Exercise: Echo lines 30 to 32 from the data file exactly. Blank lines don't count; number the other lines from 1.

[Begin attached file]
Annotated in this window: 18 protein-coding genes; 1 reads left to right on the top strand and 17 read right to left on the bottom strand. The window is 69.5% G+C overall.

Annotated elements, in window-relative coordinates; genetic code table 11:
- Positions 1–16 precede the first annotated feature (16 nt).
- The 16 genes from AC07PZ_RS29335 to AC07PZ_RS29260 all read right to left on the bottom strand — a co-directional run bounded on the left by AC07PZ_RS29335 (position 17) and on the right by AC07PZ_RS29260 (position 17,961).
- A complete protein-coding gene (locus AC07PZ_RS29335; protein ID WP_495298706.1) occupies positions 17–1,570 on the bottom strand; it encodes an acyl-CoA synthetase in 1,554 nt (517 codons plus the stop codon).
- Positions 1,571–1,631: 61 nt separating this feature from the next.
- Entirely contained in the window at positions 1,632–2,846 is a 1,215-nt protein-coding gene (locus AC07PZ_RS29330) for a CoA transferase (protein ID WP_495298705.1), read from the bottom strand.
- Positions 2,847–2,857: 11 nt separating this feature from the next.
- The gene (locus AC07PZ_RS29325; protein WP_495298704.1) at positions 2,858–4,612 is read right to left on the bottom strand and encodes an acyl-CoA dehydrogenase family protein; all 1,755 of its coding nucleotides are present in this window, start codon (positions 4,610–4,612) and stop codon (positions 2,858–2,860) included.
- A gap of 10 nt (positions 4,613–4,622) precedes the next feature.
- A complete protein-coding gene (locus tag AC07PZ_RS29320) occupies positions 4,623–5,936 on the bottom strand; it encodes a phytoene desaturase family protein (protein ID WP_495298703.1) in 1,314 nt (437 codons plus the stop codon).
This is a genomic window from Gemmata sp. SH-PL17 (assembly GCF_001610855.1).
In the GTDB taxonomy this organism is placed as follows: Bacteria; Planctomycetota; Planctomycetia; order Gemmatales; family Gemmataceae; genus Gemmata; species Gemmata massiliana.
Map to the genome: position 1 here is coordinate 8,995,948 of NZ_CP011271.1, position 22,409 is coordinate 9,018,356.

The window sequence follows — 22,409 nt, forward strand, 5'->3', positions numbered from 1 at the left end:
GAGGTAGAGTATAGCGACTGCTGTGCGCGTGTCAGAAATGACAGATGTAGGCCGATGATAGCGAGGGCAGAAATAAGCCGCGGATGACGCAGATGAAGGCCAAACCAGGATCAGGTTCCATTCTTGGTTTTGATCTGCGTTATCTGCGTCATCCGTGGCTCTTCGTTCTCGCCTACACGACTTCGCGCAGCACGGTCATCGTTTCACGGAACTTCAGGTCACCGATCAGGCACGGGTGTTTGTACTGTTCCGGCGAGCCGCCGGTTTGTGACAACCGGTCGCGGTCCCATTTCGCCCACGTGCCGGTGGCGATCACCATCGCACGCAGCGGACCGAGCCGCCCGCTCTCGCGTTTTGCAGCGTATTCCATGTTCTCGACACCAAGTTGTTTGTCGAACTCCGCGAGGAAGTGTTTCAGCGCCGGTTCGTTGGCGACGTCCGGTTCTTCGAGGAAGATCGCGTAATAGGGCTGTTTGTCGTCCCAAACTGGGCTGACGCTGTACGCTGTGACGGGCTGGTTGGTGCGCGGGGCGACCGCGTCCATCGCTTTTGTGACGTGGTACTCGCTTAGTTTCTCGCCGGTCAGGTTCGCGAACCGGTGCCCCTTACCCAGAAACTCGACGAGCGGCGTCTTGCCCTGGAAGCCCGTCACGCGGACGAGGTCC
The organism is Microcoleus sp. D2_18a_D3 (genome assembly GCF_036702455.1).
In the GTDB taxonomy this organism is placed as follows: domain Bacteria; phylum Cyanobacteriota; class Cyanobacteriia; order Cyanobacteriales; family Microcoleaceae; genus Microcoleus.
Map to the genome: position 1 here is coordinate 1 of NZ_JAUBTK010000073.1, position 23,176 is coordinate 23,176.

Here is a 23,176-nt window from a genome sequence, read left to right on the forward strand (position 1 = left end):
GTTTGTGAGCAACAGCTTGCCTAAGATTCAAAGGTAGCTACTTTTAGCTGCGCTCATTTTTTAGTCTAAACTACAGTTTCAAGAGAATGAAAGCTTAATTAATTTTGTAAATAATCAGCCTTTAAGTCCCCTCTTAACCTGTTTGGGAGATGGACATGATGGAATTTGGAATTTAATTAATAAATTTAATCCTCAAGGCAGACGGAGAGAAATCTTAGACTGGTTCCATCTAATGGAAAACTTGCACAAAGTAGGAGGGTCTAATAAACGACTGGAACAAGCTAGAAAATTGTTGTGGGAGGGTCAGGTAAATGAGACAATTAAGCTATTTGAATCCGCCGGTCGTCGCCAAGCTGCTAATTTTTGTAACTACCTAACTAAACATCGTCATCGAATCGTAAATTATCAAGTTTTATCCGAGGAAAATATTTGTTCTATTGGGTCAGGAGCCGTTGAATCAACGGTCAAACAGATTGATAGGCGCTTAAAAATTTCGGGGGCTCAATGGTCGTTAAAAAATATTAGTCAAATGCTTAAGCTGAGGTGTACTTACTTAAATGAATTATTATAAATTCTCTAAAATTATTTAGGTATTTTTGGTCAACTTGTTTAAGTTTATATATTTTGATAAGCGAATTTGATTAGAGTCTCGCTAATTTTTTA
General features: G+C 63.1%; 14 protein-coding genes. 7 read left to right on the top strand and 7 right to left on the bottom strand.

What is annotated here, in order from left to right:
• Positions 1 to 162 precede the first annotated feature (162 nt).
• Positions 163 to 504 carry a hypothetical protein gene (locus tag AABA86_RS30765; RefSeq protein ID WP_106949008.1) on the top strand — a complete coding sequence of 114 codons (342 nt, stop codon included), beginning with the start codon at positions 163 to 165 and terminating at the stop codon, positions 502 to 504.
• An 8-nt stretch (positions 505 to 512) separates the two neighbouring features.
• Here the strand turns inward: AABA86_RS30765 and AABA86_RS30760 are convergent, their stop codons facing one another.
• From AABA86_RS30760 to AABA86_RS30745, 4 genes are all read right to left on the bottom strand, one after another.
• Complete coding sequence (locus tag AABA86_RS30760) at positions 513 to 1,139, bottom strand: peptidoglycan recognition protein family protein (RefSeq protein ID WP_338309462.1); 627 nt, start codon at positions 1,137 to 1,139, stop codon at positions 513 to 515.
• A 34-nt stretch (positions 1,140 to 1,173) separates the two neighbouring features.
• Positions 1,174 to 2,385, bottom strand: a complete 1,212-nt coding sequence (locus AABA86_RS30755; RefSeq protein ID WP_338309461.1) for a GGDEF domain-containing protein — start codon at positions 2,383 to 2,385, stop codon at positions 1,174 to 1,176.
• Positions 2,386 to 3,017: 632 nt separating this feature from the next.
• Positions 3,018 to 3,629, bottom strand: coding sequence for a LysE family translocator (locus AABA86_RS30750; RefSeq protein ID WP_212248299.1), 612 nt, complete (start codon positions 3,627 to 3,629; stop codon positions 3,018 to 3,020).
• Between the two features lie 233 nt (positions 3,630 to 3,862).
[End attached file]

• A 34-nt stretch (positions 1,140 to 1,173) separates the two neighbouring features.
• Positions 1,174 to 2,385, bottom strand: a complete 1,212-nt coding sequence (locus AABA86_RS30755; RefSeq protein ID WP_338309461.1) for a GGDEF domain-containing protein — start codon at positions 2,383 to 2,385, stop codon at positions 1,174 to 1,176.
• Positions 2,386 to 3,017: 632 nt separating this feature from the next.